Silver Sprocket is one of the most exciting small press publishers out there, and I've been obsessed with them since the first time I read Ben Passmore's fantastic Your Black Friend. This inclusive comics collective and record label has made a name for itself by putting out radical books that are unlike anything else being
Silver Sprocket is one of the most exciting small press publishers out there, and I’ve been obsessed with them since the first time I read Ben Passmore’s fantastic Your Black Friend. This inclusive comics collective and record label has made a name for itself by putting out radical books that are unlike anything else being produced. A recent deal with Diamond—the comic book market’s only distributor—means that their wonderful books are now available in your local comic shop through the dreaded direct market, making the lovely landscape of Silver Sprocket even more accessible to those of us who can’t afford shipping or who don’t frequent conventions regularly. I thoroughly enjoyed all three of the Silver Sprocket titles that I read and thought I’d collect these reviews in one place, so without further ado please enjoy my Silver Sprocket review roundup.
No Gods. No Dungeon Masters.
Io (writer), Rachel Dukes (art and colours), Hannah Fisher (colours), Andy Warren (cover art)
When I was a kid my dad was an anarchist. He was part of the founding group of a British direct action movement called Class War, and would drag me along to the May Day riots every year, a tradition I remember more of in my early life than Christmas. He was also a rampant atheist, and one of my earliest memories is getting in a lot of trouble at school for telling another girl that God wasn’t real. It’s interesting because his radicalism honed mine in a way that made it utterly vital to my being, but soft where his was sharp. Where he was abrupt or violent, I decided to be thoughtful and caring in my activism. Though I’m fully here for violence and direct action, I just knew from personal experience how much a radical penchant for direct action could spill over to violence in other parts of your life.
I’m oversharing horribly because all of this is part of the reason that No Gods. No Dungeon Masters. from Silver Sprocket moved me so profoundly. In it I found a friend, a fun read, and a guide to getting through life as a soft nerd who also wants to bring down the white supremacist heteronormative capitalist patriarchy. Io, Rachel Dukes, and Hannah Fisher have crafted something truly special with this lovely one-off comic. Silver Sprocket has quickly established itself as a unique, politically outspoken, and brilliant publisher. Including this on their slate for their recent foray into the direct market is an inspired choice, as No Gods. No Dungeon Masters. is a fantastic representation of the importance and power that Silver Sprocket wields. It brings me a lot of joy to know that from now on people will be able to wander into their comic shops and just pick this up.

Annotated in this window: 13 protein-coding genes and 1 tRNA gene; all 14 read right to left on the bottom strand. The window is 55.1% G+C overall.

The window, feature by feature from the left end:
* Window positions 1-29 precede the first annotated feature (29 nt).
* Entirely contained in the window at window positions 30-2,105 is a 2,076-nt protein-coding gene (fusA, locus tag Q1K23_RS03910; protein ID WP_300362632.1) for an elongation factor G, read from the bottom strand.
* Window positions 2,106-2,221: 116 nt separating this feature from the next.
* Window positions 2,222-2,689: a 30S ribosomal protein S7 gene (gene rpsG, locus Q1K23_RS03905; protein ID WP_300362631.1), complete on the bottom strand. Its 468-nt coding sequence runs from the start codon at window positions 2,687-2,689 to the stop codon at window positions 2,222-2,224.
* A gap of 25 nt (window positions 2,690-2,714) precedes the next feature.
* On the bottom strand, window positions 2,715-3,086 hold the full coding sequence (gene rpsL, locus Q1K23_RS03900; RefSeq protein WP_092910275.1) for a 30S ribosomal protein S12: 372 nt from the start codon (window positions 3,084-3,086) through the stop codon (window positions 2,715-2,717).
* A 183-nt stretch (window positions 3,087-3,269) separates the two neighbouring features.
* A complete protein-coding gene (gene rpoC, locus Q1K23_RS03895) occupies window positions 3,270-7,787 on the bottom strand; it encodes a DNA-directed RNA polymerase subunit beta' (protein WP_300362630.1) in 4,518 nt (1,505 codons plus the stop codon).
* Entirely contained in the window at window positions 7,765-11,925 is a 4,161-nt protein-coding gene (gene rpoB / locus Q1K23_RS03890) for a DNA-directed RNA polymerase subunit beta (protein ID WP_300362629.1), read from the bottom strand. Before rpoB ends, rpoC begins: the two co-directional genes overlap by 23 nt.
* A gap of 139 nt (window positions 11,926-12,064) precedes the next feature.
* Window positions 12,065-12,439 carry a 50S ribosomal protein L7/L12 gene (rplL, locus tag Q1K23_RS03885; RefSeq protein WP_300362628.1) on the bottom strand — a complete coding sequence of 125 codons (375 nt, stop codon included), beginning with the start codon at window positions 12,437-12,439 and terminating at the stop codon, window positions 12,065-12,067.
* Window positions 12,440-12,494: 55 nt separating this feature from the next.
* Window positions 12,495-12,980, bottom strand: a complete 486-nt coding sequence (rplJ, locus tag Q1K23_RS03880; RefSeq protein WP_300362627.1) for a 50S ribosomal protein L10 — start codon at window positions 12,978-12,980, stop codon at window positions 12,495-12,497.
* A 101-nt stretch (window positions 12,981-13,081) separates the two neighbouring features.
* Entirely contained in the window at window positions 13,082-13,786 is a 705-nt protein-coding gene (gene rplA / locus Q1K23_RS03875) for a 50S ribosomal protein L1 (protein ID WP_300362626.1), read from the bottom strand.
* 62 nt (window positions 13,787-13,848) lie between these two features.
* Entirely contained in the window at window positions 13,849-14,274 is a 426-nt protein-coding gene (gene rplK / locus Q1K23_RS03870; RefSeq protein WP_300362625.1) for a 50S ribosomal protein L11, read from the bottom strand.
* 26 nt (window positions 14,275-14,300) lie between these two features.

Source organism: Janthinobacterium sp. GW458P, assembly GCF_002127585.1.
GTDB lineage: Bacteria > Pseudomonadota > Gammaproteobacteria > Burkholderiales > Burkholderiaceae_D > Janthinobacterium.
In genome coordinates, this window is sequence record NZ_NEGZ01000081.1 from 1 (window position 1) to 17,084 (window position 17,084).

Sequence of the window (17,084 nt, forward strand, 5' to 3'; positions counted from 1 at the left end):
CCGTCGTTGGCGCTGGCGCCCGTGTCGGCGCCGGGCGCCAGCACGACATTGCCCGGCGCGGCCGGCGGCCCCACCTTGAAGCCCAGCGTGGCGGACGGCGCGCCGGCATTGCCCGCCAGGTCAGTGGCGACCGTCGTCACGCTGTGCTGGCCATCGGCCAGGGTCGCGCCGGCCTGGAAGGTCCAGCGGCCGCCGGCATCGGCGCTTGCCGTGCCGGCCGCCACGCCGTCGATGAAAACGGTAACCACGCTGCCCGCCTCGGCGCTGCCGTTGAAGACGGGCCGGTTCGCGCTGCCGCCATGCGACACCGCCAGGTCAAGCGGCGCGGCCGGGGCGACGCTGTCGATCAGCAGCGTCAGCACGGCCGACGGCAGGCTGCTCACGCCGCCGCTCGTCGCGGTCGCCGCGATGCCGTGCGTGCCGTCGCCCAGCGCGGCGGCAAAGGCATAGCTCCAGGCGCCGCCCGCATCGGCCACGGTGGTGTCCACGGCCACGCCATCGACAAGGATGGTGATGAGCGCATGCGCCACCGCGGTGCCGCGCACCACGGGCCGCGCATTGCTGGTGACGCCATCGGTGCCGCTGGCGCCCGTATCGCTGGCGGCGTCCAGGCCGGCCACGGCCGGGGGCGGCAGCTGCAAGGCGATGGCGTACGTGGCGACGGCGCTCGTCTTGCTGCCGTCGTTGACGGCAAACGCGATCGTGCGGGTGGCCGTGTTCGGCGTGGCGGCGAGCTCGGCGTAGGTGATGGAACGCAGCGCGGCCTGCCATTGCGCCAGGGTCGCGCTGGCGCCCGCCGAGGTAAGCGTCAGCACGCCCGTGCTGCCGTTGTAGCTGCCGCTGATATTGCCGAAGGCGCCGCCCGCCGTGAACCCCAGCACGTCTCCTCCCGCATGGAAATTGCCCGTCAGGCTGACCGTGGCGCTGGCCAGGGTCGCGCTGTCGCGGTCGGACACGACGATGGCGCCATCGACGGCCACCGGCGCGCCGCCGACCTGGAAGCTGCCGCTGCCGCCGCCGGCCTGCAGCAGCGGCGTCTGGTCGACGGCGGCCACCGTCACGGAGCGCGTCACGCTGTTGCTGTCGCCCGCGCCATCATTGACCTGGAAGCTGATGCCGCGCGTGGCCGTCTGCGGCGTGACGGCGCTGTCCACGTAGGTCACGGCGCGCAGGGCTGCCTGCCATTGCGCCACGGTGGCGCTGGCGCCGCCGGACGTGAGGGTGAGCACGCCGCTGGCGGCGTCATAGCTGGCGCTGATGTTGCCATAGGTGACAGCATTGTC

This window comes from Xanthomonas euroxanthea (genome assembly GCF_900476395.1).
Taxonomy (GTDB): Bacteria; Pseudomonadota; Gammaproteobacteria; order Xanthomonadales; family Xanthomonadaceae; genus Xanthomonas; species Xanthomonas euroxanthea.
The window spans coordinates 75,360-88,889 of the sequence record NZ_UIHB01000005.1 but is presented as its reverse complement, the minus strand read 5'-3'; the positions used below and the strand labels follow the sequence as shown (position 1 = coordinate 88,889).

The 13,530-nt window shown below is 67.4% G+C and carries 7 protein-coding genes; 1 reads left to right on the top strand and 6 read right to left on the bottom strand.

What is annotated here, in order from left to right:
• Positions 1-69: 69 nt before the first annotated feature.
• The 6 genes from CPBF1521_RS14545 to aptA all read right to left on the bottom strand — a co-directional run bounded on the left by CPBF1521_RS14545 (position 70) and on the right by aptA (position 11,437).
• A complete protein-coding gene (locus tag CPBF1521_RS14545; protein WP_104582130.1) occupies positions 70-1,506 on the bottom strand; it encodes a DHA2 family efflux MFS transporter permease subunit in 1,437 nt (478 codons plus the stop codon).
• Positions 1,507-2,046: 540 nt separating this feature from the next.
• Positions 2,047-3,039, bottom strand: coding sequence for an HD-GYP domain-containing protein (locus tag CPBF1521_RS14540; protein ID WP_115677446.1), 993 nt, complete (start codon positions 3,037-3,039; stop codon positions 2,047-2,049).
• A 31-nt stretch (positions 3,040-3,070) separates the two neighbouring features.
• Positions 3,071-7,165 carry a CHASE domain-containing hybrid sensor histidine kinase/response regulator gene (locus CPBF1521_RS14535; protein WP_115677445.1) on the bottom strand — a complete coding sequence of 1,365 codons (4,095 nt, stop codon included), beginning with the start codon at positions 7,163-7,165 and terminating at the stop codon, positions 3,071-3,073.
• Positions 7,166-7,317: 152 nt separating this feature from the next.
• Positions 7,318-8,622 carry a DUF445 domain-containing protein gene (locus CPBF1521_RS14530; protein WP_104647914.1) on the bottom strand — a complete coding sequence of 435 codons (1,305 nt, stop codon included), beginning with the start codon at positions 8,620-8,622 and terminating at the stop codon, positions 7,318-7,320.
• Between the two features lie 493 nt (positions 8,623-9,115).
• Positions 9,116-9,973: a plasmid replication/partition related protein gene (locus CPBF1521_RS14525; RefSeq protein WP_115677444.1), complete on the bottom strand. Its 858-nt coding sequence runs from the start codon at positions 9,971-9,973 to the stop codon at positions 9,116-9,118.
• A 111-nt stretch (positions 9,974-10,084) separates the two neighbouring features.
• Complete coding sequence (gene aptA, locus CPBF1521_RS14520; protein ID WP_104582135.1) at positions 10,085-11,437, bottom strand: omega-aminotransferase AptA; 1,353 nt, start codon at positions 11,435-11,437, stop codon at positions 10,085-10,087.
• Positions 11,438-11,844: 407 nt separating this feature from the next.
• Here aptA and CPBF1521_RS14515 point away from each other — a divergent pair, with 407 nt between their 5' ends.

No Better Words
Full disclosure: I love fucky comics. If I can find a comic that’s actually sexy and includes fucking, I’m all about it. No Better Words defies the classification of a fucky comic. It’s incredible sexy and includes some really, really gorgeous sequential sex—Nowack’s fantastic illustration and luscious prose elevate it to fantastic, a comic about sex that almost throbs with tension and desire as you hold it in your clammy palms.
But that description alone also does No Better Words a disservice because it’s not just incredibly sexy but also a wonderfully put together comic. Nowack’s use of colours to build atmosphere and tension is magnificent, and the story at its center is so relatable that it almost hurts. Almost all of us have felt the thrill of a crush, and the anticipation of finally getting to touch the person who we have a crush on. Nowack illustrates that passion, attraction, and ultimate satisfaction perfectly in a way that left me sated but also desperate for more. No Better Words is more of an experience than a read, but it’s also just a lovely book which is a perfect introduction to comics as porn, with her explicit illustrations just as arousing as her use of colour and poetic prose.
Please Destroy the Internet
Michael Sweater is a very good cartoonist. I’ve enjoyed many of their strip cartoons on the internet; whether it’s the cute, cynical, and cuddly critters of Please Keep Warm or the nihilistic sweetness of Please Destroy My Enemies, Sweater really has a comic for every one of my moods. Their newest Silver Sprocket release is a collection of new strip comics called Please Destroy the Internet, which, just like Please Destroy My Enemies before it, is here to make you feel warm in the knowledge that everyone else thinks being alive sucks just as much as you.
Sweater deals in simplistic, stylised cartooning which jumps off the page, whether coloured in primary or pastel palettes. Please Destroy The Internet is the kind of book which immediately makes you feel less alone, even if it’s just because the bleak humour about the mundanity of existence speaks to you on a profound level. Sweater is really fucking good at balancing existential crises and cute shit that gives you hope, which means Please Destroy The Internet never becomes draining or overwhelming. That makes this the perfect book to flick through when you have a quick minute or pore over when you’ve a whole bunch of time. It’s a pleasure to read, and I’ve already reread it multiple times since I first opened it. There’s an optimism in Sweater’s outlook that I desperately needed but hadn’t realized until I opened Please Destroy The Internet.1 comment